There are more than 100 million forcibly displaced people around the world. Nearly half of them are children. These young children are forced to grapple with the trauma of displacement at a pivotal time in their lives and far too often do not receive the support they need for their physical, cognitive, and social-emotional development.

As part of its response to this global crisis the IRC partnered with Sesame Workshop to form Ahlan Simsim, which means “Welcome Sesame” in Arabic. Ahlan Simsim brings programming, resources, and other supports to children and caregivers across the Middle East and North Africa. Funded with support from the MacArthur Foundation and the LEGO Foundation, it has now reached more than one million children and caregivers through its direct services and more than 23 million children across the region with its locally produced, Arabic-language version of Sesame Street. To date, Ahlan Simsim is the largest early childhood development initiative in the history of humanitarian response.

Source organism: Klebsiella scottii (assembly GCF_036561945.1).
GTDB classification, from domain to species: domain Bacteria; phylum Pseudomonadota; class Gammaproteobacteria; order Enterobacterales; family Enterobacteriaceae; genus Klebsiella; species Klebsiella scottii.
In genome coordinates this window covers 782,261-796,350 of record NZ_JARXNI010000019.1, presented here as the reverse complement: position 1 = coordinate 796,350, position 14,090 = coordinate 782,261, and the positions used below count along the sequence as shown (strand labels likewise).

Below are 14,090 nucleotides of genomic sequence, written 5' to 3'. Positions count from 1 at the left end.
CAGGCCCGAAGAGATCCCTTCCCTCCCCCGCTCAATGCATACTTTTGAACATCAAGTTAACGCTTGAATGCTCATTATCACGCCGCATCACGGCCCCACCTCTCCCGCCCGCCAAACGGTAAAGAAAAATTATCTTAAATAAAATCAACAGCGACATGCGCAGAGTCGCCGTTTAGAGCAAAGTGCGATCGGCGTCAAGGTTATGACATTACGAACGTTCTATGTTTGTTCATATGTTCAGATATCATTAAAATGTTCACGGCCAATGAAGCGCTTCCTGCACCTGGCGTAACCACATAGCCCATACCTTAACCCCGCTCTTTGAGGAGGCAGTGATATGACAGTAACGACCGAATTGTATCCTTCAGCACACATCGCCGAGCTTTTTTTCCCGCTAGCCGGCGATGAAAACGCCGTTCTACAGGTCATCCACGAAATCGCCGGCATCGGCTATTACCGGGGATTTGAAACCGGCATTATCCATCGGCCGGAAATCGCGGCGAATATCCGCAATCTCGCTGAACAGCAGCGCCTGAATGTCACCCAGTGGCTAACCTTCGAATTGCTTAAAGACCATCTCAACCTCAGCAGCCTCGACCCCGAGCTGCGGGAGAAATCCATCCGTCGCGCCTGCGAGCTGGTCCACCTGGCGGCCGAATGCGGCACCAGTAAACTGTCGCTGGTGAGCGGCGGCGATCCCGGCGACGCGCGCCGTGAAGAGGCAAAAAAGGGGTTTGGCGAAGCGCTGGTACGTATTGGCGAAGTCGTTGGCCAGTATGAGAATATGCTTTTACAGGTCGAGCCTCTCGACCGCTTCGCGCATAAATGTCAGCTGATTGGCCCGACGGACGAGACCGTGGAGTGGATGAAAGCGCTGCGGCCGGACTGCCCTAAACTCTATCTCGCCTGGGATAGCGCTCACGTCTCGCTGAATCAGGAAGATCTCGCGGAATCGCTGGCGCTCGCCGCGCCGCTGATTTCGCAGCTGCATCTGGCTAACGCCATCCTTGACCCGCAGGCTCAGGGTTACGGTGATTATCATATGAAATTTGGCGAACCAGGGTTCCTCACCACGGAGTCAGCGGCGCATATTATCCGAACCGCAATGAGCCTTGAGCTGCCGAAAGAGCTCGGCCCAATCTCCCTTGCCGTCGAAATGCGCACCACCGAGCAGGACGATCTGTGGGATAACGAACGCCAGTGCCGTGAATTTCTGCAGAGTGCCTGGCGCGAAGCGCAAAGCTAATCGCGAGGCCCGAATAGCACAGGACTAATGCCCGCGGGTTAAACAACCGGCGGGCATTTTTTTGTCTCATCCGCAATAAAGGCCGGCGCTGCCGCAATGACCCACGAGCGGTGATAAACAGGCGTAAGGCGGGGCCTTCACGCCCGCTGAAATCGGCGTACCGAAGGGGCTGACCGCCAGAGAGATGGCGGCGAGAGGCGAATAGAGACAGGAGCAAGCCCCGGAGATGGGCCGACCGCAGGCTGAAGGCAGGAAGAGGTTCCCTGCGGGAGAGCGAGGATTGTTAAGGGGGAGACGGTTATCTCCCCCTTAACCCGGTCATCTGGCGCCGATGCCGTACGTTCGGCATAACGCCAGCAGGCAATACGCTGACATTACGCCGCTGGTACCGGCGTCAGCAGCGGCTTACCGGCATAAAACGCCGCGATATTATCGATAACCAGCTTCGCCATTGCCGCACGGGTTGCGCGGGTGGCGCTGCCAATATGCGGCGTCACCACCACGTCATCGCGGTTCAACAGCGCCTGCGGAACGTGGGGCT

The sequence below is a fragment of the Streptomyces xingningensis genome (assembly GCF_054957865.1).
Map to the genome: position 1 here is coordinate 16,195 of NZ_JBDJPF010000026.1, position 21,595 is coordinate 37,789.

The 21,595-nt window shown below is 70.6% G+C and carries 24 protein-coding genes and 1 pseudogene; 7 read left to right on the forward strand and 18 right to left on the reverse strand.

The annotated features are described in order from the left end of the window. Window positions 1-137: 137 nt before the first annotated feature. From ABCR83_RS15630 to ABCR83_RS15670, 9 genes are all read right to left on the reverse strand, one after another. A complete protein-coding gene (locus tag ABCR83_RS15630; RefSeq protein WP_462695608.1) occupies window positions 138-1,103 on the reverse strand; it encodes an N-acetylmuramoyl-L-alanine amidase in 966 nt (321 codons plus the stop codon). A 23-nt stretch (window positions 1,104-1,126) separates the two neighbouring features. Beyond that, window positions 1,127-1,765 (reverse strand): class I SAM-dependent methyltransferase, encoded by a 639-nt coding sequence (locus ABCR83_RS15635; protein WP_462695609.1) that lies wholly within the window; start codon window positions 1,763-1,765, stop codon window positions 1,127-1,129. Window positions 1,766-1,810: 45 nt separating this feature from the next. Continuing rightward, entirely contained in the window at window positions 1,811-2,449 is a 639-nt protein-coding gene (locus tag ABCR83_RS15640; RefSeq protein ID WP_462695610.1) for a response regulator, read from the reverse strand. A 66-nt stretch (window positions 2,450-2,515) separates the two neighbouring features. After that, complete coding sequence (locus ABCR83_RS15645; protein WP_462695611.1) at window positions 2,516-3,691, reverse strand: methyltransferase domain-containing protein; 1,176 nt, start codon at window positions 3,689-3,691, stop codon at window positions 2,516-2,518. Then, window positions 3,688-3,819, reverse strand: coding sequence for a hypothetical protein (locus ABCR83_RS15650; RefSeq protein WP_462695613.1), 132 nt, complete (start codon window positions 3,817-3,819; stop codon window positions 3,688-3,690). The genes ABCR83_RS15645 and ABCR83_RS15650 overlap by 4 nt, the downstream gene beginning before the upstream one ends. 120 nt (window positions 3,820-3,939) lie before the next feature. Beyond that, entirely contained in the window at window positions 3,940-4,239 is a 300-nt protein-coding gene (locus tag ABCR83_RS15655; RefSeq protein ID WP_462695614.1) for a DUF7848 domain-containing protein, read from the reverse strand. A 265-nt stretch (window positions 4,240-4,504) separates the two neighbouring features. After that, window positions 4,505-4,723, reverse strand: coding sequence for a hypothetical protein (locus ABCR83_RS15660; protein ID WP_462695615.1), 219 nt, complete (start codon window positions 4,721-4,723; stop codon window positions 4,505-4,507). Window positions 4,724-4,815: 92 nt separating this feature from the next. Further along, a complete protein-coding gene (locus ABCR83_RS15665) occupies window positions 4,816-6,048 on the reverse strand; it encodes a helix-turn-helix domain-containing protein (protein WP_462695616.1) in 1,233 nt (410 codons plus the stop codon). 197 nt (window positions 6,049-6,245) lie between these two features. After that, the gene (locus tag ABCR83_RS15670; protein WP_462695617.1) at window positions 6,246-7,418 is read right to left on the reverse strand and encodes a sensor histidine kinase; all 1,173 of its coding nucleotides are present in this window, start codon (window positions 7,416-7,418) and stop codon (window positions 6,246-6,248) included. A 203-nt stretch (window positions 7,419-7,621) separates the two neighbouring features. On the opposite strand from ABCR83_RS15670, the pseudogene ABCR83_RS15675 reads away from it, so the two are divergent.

From its inception, the team behind Ahlan Simsim was committed to rigorous assessment of where this initiative was having a meaningful impact and where it might improve. That commitment has now resulted in a body of research with the power to inform educators everywhere about how to design and implement effective remote learning and educational broadcast programming. This research also yields compelling insights about how to effectively support parents and caregivers with young children living in crisis contexts, including promising findings on our remote preschool program in Lebanon with significant implications for supporting early learning for children living in humanitarian or other contexts where traditional in-person preschool is not possible. Those settings include a wide variety of contexts where IRC supports families.

To learn more about what this research found and how the humanitarian community can benefit from these insights, download this brief.